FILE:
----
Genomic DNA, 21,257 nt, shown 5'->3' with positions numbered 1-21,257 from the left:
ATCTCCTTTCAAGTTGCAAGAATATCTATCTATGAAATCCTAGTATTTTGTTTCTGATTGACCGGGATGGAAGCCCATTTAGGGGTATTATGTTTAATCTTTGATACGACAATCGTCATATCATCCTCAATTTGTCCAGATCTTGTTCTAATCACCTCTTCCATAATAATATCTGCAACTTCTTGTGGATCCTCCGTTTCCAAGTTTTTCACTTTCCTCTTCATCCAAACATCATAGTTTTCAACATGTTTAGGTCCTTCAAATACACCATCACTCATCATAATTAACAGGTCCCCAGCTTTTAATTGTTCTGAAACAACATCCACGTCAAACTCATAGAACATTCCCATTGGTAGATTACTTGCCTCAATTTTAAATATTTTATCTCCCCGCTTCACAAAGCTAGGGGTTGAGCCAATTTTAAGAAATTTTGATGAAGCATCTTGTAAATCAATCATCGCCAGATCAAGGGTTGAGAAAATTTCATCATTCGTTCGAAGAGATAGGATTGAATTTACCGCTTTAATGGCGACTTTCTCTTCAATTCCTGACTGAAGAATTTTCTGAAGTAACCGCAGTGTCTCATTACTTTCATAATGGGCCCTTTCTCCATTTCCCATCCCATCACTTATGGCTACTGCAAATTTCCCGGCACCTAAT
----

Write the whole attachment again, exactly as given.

Genomic DNA, 21,257 nt, shown 5'->3' with positions numbered 1-21,257 from the left:
ATCTCCTTTCAAGTTGCAAGAATATCTATCTATGAAATCCTAGTATTTTGTTTCTGATTGACCGGGATGGAAGCCCATTTAGGGGTATTATGTTTAATCTTTGATACGACAATCGTCATATCATCCTCAATTTGTCCAGATCTTGTTCTAATCACCTCTTCCATAATAATATCTGCAACTTCTTGTGGATCCTCCGTTTCCAAGTTTTTCACTTTCCTCTTCATCCAAACATCATAGTTTTCAACATGTTTAGGTCCTTCAAATACACCATCACTCATCATAATTAACAGGTCCCCAGCTTTTAATTGTTCTGAAACAACATCCACGTCAAACTCATAGAACATTCCCATTGGTAGATTACTTGCCTCAATTTTAAATATTTTATCTCCCCGCTTCACAAAGCTAGGGGTTGAGCCAATTTTAAGAAATTTTGATGAAGCATCTTGTAAATCAATCATCGCCAGATCAAGGGTTGAGAAAATTTCATCATTCGTTCGAAGAGATAGGATTGAATTTACCGCTTTAATGGCGACTTTCTCTTCAATTCCTGACTGAAGAATTTTCTGAAGTAACCGCAGTGTCTCATTACTTTCATAATGGGCCCTTTCTCCATTTCCCATCCCATCACTTATGGCTACTGCAAATTTCCCGGCACCTAAT